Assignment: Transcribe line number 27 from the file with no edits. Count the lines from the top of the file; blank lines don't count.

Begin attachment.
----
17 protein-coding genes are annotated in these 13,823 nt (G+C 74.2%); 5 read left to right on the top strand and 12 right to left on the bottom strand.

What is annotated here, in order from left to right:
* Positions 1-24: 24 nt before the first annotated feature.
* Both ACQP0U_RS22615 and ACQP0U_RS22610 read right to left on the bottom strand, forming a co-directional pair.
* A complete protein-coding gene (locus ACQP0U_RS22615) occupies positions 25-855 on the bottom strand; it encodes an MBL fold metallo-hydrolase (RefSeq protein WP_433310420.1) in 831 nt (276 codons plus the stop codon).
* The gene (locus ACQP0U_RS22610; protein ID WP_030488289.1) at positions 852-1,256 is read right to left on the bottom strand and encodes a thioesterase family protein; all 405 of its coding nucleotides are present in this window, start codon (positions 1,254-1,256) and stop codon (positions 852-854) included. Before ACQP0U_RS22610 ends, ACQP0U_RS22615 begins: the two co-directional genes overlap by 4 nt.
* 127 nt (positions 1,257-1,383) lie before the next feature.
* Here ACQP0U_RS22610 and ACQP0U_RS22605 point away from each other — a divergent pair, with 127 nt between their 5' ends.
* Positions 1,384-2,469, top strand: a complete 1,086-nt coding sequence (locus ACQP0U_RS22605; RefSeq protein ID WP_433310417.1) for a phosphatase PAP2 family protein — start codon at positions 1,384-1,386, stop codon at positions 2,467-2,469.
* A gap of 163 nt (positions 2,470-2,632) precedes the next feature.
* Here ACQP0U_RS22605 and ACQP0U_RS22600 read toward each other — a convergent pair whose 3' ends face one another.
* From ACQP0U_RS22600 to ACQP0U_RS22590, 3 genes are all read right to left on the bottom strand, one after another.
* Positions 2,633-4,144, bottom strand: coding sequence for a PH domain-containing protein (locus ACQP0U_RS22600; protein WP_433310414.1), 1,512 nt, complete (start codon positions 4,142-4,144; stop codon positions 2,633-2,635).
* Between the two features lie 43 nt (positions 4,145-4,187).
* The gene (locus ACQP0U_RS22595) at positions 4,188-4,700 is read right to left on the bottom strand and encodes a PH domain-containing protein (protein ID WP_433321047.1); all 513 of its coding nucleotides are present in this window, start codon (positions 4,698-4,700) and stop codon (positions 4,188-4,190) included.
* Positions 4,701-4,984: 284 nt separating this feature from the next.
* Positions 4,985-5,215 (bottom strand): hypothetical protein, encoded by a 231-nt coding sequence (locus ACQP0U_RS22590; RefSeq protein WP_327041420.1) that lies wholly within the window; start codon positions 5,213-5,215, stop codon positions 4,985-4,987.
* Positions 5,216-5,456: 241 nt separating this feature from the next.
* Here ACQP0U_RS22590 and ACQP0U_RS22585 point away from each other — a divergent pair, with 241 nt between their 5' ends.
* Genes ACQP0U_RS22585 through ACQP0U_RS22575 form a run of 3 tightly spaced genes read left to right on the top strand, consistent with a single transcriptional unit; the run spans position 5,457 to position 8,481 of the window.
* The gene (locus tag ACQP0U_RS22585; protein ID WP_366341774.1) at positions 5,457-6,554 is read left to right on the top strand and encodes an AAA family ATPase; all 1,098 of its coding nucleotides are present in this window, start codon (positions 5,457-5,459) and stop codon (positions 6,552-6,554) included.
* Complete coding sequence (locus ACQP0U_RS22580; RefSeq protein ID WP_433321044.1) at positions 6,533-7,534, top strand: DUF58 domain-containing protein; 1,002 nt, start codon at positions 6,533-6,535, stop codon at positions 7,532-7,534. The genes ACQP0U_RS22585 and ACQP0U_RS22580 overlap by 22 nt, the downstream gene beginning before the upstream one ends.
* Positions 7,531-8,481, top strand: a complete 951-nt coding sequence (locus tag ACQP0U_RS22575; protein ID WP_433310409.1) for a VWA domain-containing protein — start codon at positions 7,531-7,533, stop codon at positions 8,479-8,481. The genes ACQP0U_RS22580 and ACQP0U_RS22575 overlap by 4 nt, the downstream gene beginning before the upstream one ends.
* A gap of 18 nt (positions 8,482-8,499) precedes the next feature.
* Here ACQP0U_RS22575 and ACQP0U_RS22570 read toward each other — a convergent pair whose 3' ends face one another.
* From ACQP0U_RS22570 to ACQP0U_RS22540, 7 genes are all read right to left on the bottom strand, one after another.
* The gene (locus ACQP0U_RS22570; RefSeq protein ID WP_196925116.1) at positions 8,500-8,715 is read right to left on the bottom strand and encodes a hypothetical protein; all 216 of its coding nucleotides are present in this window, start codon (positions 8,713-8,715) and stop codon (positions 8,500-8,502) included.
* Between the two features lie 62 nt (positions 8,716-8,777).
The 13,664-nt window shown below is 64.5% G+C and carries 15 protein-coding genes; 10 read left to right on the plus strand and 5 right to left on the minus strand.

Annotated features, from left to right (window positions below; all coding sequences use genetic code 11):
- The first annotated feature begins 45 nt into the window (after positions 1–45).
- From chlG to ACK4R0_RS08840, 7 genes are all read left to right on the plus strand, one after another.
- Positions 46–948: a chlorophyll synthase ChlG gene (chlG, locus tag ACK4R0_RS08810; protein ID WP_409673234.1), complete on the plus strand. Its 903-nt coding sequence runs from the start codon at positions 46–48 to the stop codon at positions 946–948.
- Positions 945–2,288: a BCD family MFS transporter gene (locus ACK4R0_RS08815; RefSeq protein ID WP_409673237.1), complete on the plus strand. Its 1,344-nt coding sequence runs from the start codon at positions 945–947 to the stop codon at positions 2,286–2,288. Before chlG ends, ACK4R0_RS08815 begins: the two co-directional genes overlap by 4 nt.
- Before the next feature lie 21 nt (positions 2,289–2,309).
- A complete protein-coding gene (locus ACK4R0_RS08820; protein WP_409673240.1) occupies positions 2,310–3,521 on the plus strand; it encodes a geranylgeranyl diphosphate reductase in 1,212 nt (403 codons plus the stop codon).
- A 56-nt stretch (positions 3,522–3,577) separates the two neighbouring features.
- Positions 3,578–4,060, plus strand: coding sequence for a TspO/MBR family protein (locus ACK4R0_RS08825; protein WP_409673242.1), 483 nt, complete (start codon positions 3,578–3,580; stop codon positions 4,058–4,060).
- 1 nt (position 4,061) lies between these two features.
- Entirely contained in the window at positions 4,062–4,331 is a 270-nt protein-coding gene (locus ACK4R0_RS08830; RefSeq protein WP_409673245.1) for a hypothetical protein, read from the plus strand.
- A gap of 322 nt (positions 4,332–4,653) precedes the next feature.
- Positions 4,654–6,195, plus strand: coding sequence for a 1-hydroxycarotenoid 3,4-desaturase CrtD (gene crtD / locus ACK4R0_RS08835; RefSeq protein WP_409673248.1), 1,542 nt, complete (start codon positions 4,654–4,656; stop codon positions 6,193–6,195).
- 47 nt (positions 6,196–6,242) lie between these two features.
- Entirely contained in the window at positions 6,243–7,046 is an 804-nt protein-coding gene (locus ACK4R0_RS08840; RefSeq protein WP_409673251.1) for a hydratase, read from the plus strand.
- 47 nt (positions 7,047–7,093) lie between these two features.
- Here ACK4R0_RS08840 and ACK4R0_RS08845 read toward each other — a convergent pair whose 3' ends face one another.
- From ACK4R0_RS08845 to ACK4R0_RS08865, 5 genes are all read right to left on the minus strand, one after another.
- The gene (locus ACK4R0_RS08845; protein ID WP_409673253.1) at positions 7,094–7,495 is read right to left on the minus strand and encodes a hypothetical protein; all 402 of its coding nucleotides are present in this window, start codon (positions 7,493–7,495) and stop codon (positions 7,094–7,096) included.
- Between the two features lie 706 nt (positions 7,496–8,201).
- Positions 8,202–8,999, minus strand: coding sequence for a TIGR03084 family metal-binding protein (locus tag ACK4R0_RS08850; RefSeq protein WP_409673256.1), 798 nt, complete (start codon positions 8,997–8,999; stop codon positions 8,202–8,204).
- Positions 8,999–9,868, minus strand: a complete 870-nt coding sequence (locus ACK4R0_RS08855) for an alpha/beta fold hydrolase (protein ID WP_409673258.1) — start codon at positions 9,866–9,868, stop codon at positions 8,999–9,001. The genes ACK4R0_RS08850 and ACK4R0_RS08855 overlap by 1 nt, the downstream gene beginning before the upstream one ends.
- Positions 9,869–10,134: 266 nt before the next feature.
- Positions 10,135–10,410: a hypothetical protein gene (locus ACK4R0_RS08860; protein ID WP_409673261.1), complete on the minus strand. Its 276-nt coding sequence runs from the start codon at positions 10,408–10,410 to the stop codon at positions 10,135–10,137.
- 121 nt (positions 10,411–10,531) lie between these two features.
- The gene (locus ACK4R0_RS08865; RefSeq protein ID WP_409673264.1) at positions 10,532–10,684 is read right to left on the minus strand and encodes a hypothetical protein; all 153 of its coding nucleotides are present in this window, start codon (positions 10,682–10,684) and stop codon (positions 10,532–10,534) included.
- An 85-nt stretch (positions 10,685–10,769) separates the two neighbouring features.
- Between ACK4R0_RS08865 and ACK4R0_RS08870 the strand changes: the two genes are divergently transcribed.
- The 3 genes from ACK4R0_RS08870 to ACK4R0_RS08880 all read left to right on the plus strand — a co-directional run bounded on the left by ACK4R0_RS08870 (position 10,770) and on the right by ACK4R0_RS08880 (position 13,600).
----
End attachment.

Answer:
* The gene (locus ACQP0U_RS22570; RefSeq protein ID WP_196925116.1) at positions 8,500-8,715 is read right to left on the bottom strand and encodes a hypothetical protein; all 216 of its coding nucleotides are present in this window, start codon (positions 8,713-8,715) and stop codon (positions 8,500-8,502) included.